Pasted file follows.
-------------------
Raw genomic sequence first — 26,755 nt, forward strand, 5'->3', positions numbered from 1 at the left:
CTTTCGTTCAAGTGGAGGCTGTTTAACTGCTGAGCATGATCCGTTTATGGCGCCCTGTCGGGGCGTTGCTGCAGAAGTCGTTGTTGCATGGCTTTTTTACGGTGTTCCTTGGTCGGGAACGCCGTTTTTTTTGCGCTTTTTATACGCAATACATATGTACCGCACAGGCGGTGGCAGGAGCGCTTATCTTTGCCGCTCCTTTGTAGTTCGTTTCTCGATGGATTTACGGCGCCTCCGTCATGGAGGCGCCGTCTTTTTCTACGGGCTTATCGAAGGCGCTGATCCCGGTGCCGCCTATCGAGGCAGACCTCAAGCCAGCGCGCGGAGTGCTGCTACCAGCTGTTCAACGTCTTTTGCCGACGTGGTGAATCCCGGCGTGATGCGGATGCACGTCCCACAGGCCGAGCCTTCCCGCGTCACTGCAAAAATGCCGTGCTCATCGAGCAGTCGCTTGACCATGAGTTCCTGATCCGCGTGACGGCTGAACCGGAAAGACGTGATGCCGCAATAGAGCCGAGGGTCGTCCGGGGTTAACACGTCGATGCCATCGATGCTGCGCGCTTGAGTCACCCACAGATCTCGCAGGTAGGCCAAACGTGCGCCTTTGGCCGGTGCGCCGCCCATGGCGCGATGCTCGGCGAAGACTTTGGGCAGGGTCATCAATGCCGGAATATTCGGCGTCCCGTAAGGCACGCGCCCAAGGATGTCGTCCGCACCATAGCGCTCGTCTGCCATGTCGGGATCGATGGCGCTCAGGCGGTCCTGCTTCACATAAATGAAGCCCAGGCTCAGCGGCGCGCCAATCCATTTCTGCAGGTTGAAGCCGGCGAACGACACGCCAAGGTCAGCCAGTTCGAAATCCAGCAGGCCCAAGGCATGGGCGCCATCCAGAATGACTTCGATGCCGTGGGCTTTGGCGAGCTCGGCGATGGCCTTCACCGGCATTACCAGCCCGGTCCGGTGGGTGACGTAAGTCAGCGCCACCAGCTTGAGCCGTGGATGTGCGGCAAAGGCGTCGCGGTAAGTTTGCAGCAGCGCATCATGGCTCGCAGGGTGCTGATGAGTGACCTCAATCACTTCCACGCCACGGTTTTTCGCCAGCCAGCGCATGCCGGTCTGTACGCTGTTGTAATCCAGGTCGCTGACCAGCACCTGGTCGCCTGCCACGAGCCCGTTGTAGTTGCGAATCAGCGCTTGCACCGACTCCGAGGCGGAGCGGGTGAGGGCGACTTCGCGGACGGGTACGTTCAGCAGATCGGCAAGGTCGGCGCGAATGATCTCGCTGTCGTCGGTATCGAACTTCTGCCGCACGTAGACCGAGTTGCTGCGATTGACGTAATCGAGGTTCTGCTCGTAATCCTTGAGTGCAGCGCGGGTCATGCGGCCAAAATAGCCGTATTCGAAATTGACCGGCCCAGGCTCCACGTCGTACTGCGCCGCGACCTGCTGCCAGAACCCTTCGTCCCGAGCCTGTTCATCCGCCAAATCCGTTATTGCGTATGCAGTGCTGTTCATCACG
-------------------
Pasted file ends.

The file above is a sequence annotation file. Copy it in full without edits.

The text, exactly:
Raw genomic sequence first — 26,755 nt, forward strand, 5'->3', positions numbered from 1 at the left:
CTTTCGTTCAAGTGGAGGCTGTTTAACTGCTGAGCATGATCCGTTTATGGCGCCCTGTCGGGGCGTTGCTGCAGAAGTCGTTGTTGCATGGCTTTTTTACGGTGTTCCTTGGTCGGGAACGCCGTTTTTTTTGCGCTTTTTATACGCAATACATATGTACCGCACAGGCGGTGGCAGGAGCGCTTATCTTTGCCGCTCCTTTGTAGTTCGTTTCTCGATGGATTTACGGCGCCTCCGTCATGGAGGCGCCGTCTTTTTCTACGGGCTTATCGAAGGCGCTGATCCCGGTGCCGCCTATCGAGGCAGACCTCAAGCCAGCGCGCGGAGTGCTGCTACCAGCTGTTCAACGTCTTTTGCCGACGTGGTGAATCCCGGCGTGATGCGGATGCACGTCCCACAGGCCGAGCCTTCCCGCGTCACTGCAAAAATGCCGTGCTCATCGAGCAGTCGCTTGACCATGAGTTCCTGATCCGCGTGACGGCTGAACCGGAAAGACGTGATGCCGCAATAGAGCCGAGGGTCGTCCGGGGTTAACACGTCGATGCCATCGATGCTGCGCGCTTGAGTCACCCACAGATCTCGCAGGTAGGCCAAACGTGCGCCTTTGGCCGGTGCGCCGCCCATGGCGCGATGCTCGGCGAAGACTTTGGGCAGGGTCATCAATGCCGGAATATTCGGCGTCCCGTAAGGCACGCGCCCAAGGATGTCGTCCGCACCATAGCGCTCGTCTGCCATGTCGGGATCGATGGCGCTCAGGCGGTCCTGCTTCACATAAATGAAGCCCAGGCTCAGCGGCGCGCCAATCCATTTCTGCAGGTTGAAGCCGGCGAACGACACGCCAAGGTCAGCCAGTTCGAAATCCAGCAGGCCCAAGGCATGGGCGCCATCCAGAATGACTTCGATGCCGTGGGCTTTGGCGAGCTCGGCGATGGCCTTCACCGGCATTACCAGCCCGGTCCGGTGGGTGACGTAAGTCAGCGCCACCAGCTTGAGCCGTGGATGTGCGGCAAAGGCGTCGCGGTAAGTTTGCAGCAGCGCATCATGGCTCGCAGGGTGCTGATGAGTGACCTCAATCACTTCCACGCCACGGTTTTTCGCCAGCCAGCGCATGCCGGTCTGTACGCTGTTGTAATCCAGGTCGCTGACCAGCACCTGGTCGCCTGCCACGAGCCCGTTGTAGTTGCGAATCAGCGCTTGCACCGACTCCGAGGCGGAGCGGGTGAGGGCGACTTCGCGGACGGGTACGTTCAGCAGATCGGCAAGGTCGGCGCGAATGATCTCGCTGTCGTCGGTATCGAACTTCTGCCGCACGTAGACCGAGTTGCTGCGATTGACGTAATCGAGGTTCTGCTCGTAATCCTTGAGTGCAGCGCGGGTCATGCGGCCAAAATAGCCGTATTCGAAATTGACCGGCCCAGGCTCCACGTCGTACTGCGCCGCGACCTGCTGCCAGAACCCTTCGTCCCGAGCCTGTTCATCCGCCAAATCCGTTATTGCGTATGCAGTGCTGTTCATCACG